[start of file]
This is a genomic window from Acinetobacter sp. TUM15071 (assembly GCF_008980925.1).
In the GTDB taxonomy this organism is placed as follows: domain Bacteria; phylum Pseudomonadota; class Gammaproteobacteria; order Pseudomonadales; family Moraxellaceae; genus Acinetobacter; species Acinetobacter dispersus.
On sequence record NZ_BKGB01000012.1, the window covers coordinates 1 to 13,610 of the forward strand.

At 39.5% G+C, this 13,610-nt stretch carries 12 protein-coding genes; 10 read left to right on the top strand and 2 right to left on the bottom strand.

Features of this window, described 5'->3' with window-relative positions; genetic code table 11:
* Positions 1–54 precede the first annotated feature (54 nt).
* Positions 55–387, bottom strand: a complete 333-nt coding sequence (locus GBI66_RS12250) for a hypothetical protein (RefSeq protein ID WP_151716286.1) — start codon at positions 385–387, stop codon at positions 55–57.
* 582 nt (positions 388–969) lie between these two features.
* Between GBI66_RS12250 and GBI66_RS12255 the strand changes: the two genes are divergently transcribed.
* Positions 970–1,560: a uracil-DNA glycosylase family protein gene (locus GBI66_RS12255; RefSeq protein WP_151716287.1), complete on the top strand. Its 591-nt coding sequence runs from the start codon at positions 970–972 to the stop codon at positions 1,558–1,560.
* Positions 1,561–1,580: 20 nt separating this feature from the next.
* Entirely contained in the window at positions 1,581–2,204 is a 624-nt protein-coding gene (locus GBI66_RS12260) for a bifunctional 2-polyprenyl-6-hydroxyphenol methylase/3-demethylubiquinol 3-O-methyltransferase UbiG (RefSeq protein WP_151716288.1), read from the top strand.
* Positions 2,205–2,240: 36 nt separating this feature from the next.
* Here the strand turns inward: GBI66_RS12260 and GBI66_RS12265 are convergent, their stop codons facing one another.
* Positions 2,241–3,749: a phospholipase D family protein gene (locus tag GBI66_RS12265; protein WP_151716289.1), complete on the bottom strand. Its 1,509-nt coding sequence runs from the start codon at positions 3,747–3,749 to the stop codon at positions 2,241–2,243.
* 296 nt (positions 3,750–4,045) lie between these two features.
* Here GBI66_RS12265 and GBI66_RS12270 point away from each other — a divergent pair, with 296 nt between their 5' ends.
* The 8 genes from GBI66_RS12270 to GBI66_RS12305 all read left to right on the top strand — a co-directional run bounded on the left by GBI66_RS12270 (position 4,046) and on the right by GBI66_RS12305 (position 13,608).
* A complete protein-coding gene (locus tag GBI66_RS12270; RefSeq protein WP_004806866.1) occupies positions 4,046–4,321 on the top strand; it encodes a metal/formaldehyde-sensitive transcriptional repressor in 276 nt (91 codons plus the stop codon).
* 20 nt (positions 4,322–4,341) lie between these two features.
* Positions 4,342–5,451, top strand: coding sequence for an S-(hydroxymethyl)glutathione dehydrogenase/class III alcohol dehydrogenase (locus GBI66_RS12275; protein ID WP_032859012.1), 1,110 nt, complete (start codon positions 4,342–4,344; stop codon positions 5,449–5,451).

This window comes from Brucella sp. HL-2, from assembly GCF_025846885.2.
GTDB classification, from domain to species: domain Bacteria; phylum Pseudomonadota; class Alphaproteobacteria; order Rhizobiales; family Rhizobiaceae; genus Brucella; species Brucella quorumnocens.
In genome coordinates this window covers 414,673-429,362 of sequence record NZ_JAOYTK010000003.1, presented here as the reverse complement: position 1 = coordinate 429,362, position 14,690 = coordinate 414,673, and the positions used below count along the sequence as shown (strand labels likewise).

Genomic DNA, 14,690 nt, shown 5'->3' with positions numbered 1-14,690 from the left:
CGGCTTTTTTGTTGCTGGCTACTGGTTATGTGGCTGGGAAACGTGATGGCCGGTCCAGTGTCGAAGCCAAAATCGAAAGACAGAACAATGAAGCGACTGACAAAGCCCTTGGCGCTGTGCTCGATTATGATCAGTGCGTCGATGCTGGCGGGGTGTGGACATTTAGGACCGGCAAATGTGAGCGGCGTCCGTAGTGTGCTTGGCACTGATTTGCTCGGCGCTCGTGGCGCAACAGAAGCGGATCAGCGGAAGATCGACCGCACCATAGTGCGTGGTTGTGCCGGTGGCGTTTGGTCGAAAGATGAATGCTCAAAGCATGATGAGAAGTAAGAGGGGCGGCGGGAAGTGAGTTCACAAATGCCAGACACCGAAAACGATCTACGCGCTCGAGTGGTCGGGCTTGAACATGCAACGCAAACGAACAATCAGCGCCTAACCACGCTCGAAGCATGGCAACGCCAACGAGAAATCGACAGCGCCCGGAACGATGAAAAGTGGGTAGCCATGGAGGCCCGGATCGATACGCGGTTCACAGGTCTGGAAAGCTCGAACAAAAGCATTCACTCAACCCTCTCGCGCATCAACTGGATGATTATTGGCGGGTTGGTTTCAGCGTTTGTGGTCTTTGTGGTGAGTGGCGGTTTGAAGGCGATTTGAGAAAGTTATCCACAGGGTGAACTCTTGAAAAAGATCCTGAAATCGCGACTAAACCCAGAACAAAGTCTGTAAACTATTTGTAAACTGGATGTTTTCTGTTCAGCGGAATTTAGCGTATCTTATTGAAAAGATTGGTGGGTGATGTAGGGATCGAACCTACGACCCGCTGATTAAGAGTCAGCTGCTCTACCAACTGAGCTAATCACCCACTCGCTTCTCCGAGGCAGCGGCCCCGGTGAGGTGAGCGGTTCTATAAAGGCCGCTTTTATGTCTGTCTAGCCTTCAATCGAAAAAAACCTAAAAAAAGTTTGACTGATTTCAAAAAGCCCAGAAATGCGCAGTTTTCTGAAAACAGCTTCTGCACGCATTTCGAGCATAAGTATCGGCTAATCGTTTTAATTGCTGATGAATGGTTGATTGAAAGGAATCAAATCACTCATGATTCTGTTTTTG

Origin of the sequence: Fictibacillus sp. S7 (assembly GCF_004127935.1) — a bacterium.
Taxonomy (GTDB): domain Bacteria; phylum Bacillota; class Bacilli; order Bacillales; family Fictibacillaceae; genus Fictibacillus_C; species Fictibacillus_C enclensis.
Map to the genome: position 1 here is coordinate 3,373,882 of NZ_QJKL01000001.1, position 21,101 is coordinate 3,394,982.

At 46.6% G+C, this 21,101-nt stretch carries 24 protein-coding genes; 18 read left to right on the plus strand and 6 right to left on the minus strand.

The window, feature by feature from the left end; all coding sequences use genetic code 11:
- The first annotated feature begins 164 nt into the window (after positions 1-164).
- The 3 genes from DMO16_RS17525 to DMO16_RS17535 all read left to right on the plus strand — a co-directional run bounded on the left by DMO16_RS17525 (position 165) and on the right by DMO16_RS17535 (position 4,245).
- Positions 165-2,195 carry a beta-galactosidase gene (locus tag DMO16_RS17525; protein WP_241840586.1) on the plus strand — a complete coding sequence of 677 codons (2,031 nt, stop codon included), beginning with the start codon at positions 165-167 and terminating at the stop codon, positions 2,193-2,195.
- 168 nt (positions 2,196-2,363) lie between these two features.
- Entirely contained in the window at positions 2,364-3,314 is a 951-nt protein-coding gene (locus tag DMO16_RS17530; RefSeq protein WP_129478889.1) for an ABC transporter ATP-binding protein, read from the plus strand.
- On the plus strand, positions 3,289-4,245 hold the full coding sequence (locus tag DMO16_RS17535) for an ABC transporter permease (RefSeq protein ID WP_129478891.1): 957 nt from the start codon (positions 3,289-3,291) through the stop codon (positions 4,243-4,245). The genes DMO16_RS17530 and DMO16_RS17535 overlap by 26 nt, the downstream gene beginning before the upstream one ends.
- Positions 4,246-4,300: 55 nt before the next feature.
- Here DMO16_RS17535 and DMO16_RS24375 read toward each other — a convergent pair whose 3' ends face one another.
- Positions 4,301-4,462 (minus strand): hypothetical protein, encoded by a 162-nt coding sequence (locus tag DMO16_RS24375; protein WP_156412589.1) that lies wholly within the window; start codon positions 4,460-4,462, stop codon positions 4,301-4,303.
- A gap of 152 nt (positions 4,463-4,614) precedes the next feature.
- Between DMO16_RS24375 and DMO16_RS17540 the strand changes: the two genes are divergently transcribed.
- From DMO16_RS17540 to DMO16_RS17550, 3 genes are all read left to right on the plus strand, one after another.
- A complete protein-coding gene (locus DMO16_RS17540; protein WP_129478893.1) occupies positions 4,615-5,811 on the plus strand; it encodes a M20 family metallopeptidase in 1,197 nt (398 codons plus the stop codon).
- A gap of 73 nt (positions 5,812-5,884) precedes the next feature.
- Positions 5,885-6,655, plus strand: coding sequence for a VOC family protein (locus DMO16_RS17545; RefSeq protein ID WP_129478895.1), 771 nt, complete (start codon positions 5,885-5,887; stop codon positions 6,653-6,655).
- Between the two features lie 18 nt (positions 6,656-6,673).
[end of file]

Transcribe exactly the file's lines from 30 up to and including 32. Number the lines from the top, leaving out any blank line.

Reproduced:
At 46.6% G+C, this 21,101-nt stretch carries 24 protein-coding genes; 18 read left to right on the plus strand and 6 right to left on the minus strand.

The window, feature by feature from the left end; all coding sequences use genetic code 11:
- The first annotated feature begins 164 nt into the window (after positions 1-164).